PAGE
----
Japan has an elaborate gift culture. Therefore it should come as no surprise that the Japanese are masters of gift wrapping. Their attention to detail, combined with their ancient tradition of beautiful paper makes for some of the most gorgeous gift wrapping I have ever seen.
You might notice that the Japanese wrapping paper is held in place with a single piece of tape. This style of wrapping is different from the common Western way of gift wrapping, in which at least three pieces of tape are necessary: one for the bottom and one for each side.
The trick to only using one piece of tape is in the way you fold the paper. Not only do you need less tape, the Japanese way of folding the wrapping paper is also very beautiful. The only downside is that you need to use more paper than with Western gift wrapping.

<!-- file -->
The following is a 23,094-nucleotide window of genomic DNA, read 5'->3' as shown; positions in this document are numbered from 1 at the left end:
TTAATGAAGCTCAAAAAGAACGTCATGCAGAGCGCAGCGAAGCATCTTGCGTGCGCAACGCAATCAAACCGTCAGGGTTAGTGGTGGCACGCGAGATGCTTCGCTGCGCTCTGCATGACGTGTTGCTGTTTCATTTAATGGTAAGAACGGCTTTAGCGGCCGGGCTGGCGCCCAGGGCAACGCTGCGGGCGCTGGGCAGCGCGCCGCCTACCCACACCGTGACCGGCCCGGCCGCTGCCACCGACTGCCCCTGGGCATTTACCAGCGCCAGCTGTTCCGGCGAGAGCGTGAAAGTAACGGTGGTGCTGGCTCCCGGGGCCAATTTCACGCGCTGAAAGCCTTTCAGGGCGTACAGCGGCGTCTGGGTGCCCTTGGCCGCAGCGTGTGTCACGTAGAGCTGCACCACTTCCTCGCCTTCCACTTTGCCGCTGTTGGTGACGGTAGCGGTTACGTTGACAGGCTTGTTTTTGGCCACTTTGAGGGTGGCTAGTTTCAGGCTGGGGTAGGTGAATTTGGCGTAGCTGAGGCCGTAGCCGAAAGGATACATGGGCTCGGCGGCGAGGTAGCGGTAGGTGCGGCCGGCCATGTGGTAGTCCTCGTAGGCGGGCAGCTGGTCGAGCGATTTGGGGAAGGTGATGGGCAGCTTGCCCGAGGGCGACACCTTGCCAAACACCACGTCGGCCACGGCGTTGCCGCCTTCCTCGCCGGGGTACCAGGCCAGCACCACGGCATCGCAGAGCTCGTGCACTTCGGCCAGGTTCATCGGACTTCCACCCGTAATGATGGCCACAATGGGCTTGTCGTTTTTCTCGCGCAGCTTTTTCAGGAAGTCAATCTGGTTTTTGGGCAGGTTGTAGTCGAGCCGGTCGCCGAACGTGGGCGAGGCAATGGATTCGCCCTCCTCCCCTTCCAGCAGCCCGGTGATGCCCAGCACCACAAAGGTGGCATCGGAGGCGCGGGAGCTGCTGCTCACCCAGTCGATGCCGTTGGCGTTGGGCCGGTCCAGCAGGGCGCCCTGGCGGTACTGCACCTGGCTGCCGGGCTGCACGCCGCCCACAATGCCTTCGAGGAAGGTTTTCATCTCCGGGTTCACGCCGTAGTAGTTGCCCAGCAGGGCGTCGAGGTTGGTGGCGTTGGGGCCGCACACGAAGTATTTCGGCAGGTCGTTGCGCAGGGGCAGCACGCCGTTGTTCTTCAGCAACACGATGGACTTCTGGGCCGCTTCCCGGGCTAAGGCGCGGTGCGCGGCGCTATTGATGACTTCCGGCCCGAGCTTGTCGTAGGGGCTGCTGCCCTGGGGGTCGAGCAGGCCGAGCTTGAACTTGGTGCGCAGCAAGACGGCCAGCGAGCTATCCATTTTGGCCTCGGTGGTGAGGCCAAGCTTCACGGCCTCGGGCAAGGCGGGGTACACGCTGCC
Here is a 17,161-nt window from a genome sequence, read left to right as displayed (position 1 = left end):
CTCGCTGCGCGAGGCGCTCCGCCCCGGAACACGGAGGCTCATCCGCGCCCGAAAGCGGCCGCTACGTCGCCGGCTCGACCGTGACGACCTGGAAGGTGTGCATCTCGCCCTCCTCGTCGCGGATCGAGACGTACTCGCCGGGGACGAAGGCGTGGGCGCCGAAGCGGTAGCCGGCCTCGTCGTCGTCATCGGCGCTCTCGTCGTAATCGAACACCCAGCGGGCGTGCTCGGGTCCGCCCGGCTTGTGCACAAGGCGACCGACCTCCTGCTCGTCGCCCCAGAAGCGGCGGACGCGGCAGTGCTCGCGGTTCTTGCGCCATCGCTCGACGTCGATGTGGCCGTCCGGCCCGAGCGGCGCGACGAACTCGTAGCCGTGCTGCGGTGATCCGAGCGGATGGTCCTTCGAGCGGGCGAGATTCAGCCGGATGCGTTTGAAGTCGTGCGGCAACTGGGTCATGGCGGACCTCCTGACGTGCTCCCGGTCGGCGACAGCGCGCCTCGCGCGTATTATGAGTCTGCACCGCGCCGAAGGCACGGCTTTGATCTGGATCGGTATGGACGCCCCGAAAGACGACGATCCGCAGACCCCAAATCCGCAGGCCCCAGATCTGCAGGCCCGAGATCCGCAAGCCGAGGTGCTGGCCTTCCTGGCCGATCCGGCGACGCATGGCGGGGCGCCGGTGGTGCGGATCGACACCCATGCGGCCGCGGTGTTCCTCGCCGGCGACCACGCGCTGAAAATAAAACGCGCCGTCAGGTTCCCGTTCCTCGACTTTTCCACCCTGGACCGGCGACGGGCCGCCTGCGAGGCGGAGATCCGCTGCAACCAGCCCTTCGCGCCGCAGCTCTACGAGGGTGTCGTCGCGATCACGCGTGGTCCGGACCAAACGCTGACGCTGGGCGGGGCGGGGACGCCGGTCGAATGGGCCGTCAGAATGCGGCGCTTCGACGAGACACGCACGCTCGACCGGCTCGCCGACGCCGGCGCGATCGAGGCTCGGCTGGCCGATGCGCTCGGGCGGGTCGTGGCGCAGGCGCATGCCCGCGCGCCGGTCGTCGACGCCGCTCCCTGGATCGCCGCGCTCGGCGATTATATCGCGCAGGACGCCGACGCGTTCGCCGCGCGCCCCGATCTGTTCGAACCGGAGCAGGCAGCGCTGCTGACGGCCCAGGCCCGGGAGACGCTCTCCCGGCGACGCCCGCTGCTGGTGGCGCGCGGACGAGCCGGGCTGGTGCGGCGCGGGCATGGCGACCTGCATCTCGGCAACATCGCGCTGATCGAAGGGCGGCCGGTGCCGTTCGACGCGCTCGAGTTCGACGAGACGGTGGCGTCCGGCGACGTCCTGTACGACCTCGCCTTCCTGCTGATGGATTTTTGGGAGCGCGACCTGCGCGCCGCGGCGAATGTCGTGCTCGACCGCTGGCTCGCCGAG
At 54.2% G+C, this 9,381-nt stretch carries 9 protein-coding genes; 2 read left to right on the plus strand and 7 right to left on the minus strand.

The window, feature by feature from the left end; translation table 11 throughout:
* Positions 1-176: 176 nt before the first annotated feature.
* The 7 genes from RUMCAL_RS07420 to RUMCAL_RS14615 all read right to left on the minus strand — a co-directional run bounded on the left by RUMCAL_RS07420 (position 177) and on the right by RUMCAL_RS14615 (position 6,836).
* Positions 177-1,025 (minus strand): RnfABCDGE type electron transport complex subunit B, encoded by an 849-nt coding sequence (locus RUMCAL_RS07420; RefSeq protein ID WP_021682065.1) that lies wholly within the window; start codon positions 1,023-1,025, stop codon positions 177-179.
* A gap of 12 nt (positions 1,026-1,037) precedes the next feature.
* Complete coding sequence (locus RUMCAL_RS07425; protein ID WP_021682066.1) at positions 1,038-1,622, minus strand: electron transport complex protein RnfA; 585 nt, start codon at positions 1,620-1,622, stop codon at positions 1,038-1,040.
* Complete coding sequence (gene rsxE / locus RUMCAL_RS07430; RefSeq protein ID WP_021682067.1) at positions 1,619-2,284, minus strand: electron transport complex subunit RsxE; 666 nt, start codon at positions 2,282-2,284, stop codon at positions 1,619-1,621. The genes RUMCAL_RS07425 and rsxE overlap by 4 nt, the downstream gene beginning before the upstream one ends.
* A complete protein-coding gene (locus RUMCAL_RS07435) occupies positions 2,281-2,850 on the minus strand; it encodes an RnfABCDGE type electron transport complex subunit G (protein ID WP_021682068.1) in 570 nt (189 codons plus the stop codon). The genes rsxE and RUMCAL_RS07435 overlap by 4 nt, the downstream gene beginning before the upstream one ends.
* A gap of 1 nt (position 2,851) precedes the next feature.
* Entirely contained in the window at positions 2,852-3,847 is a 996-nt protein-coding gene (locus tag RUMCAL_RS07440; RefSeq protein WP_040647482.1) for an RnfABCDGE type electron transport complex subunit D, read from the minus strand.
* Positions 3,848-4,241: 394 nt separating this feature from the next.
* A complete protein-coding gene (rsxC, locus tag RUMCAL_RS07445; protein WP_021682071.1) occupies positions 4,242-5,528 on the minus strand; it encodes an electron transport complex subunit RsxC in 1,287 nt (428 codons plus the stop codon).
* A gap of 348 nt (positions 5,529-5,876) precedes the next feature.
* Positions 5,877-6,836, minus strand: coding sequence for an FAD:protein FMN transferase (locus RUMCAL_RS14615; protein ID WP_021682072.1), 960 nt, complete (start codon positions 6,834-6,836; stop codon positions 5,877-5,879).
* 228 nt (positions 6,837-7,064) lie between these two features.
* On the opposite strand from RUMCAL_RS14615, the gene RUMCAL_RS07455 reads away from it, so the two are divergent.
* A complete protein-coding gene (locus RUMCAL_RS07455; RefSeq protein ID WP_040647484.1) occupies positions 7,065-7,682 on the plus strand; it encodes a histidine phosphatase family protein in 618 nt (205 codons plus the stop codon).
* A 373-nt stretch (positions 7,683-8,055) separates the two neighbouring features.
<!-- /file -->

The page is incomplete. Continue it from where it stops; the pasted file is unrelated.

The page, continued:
I have often stood watching in fascination as a Japanese store clerk was wrapping a gift. For several months I worked up the courage to ask one of them if I could film their gift wrapping technique. Finally I managed to secure the following footage. Unfortunately the man in the video is not the most skilled gift wrapper that I have ever seen, nor the most speedy one. He even uses a few extra pieces of tape! But it might still prove useful in case you want to have a go at Japanese gift wrapping yourself.
At the end of the video, the store clerk asks ‘yoroshii desu ka (is this ok?)’ before putting the bow on the package. That is because in many department stores, the customer gets to choose which paper and which kind of bow or decoration is used. The store clerk in the video is confirming that we want, in fact, the blue bow.